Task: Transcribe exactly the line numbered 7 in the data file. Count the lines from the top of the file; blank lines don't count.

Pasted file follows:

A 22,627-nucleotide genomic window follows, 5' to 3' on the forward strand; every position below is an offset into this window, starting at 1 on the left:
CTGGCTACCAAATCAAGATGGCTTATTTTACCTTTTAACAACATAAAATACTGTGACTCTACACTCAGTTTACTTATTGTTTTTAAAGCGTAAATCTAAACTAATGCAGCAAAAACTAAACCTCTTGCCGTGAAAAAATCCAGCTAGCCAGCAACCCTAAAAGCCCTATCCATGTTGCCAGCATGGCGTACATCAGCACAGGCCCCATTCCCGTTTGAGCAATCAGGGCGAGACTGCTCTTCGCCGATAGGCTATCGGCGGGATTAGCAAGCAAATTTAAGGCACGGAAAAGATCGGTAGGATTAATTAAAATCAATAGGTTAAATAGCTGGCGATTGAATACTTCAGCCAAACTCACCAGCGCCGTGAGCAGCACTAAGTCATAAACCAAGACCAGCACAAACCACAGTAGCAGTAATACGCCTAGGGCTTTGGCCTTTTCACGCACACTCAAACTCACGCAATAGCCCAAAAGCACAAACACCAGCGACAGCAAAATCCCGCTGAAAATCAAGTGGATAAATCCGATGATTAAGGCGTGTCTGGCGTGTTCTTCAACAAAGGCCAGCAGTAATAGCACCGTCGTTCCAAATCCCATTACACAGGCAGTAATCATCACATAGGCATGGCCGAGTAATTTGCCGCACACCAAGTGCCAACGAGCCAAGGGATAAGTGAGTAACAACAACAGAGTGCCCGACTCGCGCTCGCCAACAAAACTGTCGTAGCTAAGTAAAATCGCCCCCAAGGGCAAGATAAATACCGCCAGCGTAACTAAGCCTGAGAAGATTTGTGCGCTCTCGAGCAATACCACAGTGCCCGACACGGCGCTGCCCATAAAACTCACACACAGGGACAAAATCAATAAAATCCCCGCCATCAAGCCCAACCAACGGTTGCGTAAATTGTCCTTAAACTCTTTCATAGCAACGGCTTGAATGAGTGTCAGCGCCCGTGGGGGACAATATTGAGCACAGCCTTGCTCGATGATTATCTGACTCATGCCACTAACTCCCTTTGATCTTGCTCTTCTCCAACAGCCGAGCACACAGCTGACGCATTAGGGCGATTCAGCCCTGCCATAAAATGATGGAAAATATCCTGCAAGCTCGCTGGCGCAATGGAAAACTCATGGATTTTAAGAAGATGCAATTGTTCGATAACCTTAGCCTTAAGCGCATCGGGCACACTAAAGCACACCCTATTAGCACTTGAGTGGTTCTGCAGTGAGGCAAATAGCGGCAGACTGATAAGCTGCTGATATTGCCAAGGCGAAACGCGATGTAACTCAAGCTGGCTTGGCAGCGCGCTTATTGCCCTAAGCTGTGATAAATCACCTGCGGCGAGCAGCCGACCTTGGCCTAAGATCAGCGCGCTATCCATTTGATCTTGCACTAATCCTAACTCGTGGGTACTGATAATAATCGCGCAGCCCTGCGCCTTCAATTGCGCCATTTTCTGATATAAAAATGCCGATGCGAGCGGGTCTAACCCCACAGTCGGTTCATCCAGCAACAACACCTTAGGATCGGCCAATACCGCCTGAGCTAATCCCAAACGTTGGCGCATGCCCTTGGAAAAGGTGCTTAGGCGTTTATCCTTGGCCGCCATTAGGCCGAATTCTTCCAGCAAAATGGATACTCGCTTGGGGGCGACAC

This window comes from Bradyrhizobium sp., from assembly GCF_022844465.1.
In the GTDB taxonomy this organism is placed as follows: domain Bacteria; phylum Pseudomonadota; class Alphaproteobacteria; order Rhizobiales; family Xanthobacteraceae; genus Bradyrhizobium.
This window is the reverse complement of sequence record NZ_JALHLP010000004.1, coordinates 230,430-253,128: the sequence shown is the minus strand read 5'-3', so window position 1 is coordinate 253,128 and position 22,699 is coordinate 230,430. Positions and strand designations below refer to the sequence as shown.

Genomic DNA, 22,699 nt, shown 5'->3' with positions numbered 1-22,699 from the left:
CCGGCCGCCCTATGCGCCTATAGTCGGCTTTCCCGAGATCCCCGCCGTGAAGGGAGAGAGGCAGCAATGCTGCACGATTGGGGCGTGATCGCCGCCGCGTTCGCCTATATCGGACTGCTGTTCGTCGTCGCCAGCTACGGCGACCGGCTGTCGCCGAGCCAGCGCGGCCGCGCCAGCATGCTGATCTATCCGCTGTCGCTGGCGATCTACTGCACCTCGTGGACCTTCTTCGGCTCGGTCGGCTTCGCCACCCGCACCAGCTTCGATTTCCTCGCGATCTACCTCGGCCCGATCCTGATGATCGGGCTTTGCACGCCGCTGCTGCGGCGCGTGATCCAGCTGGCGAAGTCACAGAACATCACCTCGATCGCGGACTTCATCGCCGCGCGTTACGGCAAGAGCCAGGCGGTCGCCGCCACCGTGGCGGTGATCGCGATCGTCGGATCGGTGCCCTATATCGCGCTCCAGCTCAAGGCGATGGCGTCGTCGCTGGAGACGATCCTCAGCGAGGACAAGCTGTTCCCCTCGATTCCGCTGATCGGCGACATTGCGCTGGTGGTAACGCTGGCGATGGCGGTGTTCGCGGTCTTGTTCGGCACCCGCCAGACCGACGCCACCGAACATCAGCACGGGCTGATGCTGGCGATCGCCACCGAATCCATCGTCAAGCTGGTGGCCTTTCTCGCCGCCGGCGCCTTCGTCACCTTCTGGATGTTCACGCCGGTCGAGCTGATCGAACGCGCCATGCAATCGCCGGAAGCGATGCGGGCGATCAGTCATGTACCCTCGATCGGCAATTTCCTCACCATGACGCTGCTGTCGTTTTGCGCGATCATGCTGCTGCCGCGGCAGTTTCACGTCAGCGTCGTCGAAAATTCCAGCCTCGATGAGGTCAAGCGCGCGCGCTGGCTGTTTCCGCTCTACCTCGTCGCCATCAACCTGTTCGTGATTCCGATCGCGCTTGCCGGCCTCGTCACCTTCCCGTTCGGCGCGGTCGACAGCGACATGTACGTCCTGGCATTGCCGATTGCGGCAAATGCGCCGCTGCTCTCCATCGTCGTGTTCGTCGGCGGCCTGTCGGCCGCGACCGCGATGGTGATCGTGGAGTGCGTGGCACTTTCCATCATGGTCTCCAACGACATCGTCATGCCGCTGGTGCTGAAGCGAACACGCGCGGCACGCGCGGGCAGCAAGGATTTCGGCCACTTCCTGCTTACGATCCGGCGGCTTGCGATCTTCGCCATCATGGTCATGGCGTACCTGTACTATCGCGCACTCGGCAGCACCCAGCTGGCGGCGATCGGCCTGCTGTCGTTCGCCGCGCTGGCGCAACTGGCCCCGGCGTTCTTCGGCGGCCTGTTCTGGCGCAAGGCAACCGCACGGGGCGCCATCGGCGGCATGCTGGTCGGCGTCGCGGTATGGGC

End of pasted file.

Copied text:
CCGGCCGCCCTATGCGCCTATAGTCGGCTTTCCCGAGATCCCCGCCGTGAAGGGAGAGAGGCAGCAATGCTGCACGATTGGGGCGTGATCGCCGCCGCGTTCGCCTATATCGGACTGCTGTTCGTCGTCGCCAGCTACGGCGACCGGCTGTCGCCGAGCCAGCGCGGCCGCGCCAGCATGCTGATCTATCCGCTGTCGCTGGCGATCTACTGCACCTCGTGGACCTTCTTCGGCTCGGTCGGCTTCGCCACCCGCACCAGCTTCGATTTCCTCGCGATCTACCTCGGCCCGATCCTGATGATCGGGCTTTGCACGCCGCTGCTGCGGCGCGTGATCCAGCTGGCGAAGTCACAGAACATCACCTCGATCGCGGACTTCATCGCCGCGCGTTACGGCAAGAGCCAGGCGGTCGCCGCCACCGTGGCGGTGATCGCGATCGTCGGATCGGTGCCCTATATCGCGCTCCAGCTCAAGGCGATGGCGTCGTCGCTGGAGACGATCCTCAGCGAGGACAAGCTGTTCCCCTCGATTCCGCTGATCGGCGACATTGCGCTGGTGGTAACGCTGGCGATGGCGGTGTTCGCGGTCTTGTTCGGCACCCGCCAGACCGACGCCACCGAACATCAGCACGGGCTGATGCTGGCGATCGCCACCGAATCCATCGTCAAGCTGGTGGCCTTTCTCGCCGCCGGCGCCTTCGTCACCTTCTGGATGTTCACGCCGGTCGAGCTGATCGAACGCGCCATGCAATCGCCGGAAGCGATGCGGGCGATCAGTCATGTACCCTCGATCGGCAATTTCCTCACCATGACGCTGCTGTCGTTTTGCGCGATCATGCTGCTGCCGCGGCAGTTTCACGTCAGCGTCGTCGAAAATTCCAGCCTCGATGAGGTCAAGCGCGCGCGCTGGCTGTTTCCGCTCTACCTCGTCGCCATCAACCTGTTCGTGATTCCGATCGCGCTTGCCGGCCTCGTCACCTTCCCGTTCGGCGCGGTCGACAGCGACATGTACGTCCTGGCATTGCCGATTGCGGCAAATGCGCCGCTGCTCTCCATCGTCGTGTTCGTCGGCGGCCTGTCGGCCGCGACCGCGATGGTGATCGTGGAGTGCGTGGCACTTTCCATCATGGTCTCCAACGACATCGTCATGCCGCTGGTGCTGAAGCGAACACGCGCGGCACGCGCGGGCAGCAAGGATTTCGGCCACTTCCTGCTTACGATCCGGCGGCTTGCGATCTTCGCCATCATGGTCATGGCGTACCTGTACTATCGCGCACTCGGCAGCACCCAGCTGGCGGCGATCGGCCTGCTGTCGTTCGCCGCGCTGGCGCAACTGGCCCCGGCGTTCTTCGGCGGCCTGTTCTGGCGCAAGGCAACCGCACGGGGCGCCATCGGCGGCATGCTGGTCGGCGTCGCGGTATGGGC